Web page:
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Home >Industry >Banking >Government has assured it will ease NBFC liquidity norms if re-elected, says IIFL founder Nirmal Jain
Nirmal Jain, founder and chairman, IIFL Holdings Ltd. (Mint)
Nirmal Jain, founder and chairman, IIFL Holdings Ltd. (Mint)

Government has assured it will ease NBFC liquidity norms if re-elected, says IIFL founder Nirmal Jain

  • If the same government comes back to power, they will ease the liquidity norms for NBFCs, says IIFL Holdings chairman Nirmal Jain
  • he does not see a systemic risk at this point in time from the ongoing spate of NBFC rating downgrades

The government has assured non-banking financial companies (NBFCs) that if it retains power in the ongoing parliamentary elections, it will ease liquidity norms for the sector, said Nirmal Jain, founder and chairman, IIFL Holdings Ltd.

Jain told reporters on Monday that this has been informally conveyed to them by the government. “If the same government comes back to power, they will ease the liquidity norms (for NBFCs). There were discussions and they informally said that after the elections, RBI and the government will sit down and make sure this problem is solved," said Jain.

He said that if the current government comes back to power, it will manage liquidity and make sure things do not worsen. Jain also said that everyone is waiting for the election results to see which political party forms the government and who the new finance minister is.

The Bharatiya Janata Party-led (BJP) government is seeking a re-election to India’s Parliament, where it currently is the single largest political party. The general elections began on 11 April and will end on 19 May, with results to be declared on 23 May.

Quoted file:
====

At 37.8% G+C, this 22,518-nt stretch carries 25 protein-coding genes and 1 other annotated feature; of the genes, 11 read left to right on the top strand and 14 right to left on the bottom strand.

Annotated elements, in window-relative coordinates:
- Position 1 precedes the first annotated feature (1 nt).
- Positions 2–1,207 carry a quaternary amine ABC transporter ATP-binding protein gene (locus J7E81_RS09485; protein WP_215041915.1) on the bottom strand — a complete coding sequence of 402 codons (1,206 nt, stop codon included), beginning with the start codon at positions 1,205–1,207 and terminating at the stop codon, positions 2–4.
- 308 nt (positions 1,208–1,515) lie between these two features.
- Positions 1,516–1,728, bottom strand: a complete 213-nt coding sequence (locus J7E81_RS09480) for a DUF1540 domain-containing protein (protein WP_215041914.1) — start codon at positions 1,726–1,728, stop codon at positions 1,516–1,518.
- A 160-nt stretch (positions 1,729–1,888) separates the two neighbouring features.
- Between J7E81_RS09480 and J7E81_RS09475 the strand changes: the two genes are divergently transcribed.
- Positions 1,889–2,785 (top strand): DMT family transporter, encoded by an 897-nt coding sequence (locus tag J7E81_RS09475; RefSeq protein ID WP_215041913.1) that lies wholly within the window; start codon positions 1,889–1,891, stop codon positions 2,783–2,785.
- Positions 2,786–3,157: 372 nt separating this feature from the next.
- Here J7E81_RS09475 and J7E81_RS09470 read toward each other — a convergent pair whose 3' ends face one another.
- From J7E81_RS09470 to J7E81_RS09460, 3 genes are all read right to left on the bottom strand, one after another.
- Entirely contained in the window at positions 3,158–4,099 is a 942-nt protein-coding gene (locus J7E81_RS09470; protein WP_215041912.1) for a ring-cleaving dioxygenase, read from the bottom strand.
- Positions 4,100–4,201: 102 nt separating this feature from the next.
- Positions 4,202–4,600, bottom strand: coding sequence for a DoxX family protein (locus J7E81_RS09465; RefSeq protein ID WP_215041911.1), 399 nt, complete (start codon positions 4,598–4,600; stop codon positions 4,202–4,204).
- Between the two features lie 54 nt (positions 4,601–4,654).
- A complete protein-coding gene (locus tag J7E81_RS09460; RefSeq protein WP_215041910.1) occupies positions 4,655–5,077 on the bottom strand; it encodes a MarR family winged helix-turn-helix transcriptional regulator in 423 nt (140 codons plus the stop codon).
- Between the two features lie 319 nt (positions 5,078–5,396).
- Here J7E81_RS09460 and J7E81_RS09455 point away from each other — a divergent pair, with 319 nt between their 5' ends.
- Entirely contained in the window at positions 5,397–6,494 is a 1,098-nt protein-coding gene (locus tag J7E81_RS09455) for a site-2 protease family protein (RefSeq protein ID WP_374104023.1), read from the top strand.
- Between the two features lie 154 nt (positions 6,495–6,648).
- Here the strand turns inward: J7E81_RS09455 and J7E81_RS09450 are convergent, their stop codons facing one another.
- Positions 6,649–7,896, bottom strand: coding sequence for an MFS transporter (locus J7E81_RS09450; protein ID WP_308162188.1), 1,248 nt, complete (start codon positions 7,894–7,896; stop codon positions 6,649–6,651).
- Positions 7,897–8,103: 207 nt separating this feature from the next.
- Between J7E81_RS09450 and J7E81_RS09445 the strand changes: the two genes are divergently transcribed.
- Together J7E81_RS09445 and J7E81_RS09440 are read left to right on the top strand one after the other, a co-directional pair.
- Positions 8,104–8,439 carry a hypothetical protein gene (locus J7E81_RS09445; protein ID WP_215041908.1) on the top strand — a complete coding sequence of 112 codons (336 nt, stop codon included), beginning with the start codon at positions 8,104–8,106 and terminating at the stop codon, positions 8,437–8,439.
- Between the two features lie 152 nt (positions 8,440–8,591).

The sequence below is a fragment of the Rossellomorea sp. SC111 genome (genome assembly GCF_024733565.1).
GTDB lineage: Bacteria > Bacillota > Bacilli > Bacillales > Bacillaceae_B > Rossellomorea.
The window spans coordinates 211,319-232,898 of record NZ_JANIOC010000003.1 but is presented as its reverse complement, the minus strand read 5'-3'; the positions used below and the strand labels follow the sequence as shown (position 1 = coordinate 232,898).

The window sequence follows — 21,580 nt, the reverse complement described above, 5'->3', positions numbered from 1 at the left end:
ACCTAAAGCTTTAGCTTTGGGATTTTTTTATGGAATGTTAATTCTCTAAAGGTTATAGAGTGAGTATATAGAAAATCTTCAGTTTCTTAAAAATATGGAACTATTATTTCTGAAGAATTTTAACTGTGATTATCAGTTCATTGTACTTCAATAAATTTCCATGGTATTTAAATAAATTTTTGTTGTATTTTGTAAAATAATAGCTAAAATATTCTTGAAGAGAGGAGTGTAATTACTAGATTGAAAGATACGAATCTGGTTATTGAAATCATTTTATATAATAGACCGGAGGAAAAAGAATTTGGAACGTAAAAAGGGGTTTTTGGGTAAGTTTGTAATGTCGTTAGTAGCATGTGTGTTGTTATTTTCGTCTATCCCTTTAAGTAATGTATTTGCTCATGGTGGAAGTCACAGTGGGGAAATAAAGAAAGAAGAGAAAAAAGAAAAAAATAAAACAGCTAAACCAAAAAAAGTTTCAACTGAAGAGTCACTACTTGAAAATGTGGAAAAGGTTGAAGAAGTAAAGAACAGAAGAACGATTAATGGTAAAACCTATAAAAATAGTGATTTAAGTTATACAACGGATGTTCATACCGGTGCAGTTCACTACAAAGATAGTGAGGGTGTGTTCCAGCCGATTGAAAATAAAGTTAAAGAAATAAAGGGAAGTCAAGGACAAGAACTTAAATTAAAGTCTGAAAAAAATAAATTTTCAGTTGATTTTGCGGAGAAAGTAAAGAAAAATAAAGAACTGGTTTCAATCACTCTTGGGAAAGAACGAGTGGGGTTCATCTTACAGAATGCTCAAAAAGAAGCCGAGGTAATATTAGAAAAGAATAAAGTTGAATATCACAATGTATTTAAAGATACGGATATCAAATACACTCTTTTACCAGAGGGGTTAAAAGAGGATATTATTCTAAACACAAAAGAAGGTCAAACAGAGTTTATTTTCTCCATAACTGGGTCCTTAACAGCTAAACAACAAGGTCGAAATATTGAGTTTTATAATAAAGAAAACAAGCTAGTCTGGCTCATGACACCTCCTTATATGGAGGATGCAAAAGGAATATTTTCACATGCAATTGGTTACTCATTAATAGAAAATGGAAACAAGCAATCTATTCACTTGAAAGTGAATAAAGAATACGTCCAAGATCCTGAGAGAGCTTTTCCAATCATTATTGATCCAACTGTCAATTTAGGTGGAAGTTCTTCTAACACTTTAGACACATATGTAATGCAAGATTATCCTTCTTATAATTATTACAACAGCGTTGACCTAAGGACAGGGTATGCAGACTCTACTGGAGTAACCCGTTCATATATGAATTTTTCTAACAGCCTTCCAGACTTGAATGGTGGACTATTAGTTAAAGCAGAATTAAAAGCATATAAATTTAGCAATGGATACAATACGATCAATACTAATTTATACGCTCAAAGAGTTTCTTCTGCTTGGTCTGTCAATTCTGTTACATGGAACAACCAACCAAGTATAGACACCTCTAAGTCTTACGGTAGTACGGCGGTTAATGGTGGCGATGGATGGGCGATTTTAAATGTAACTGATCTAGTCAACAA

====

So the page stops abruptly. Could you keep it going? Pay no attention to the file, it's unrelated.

“It is not a problem of solvency, but a problem of liquidity," said Jain, adding that IIFL’s cost of borrowing has gone up around 40-50 basis points in the last six months. “The last one month has again been tight."

According to him, it has become difficult for an NBFC to raise money by way of issuing commercial paper (CP) to mutual funds. “Retail NBFCs are better placed as they can sell their assets to banks and they have access to liquidity from the banking system," said Jain.

However, he does not see a systemic risk at this point in time from the ongoing spate of NBFC rating downgrades. “There is a risk but it is not imminent. In a large economy, some groups will always go up and down," he said, adding that while in September and October last year, things were looking very scary, they are now better.

Mint reported on 4 May that the last few weeks have seen rating agencies revise credit ratings of certain debt instruments of Reliance Capital firms Reliance Commercial Finance (RCFL) and Reliance Home Finance (RHFL) to “default", or D, on account of the deteriorating financial profile of its parent. On 2 May, more downward revisions followed, with CARE Ratings placing PNB Housing Finance Ltd (PNBHFL) on a rating watch with developing implications due to its requirement for raising money to maintain comfortable capital adequacy and gearing level. Besides, the Insurance Regulatory and Development Authority (IRDAI) on Friday said insurers with exposure to RCFL and RHFL will have to make provisions for debt following the downgrade.

Earlier last year, following a series of defaults by Infrastructure Leasing and Financial Services Ltd (IL&FS), mutual funds with exposure to debt paper of the company had to write off a chunk of their holdings. This, and the ensuing defaults by some non-banking financial companies (NBFCs), had led to the liquidity crisis.

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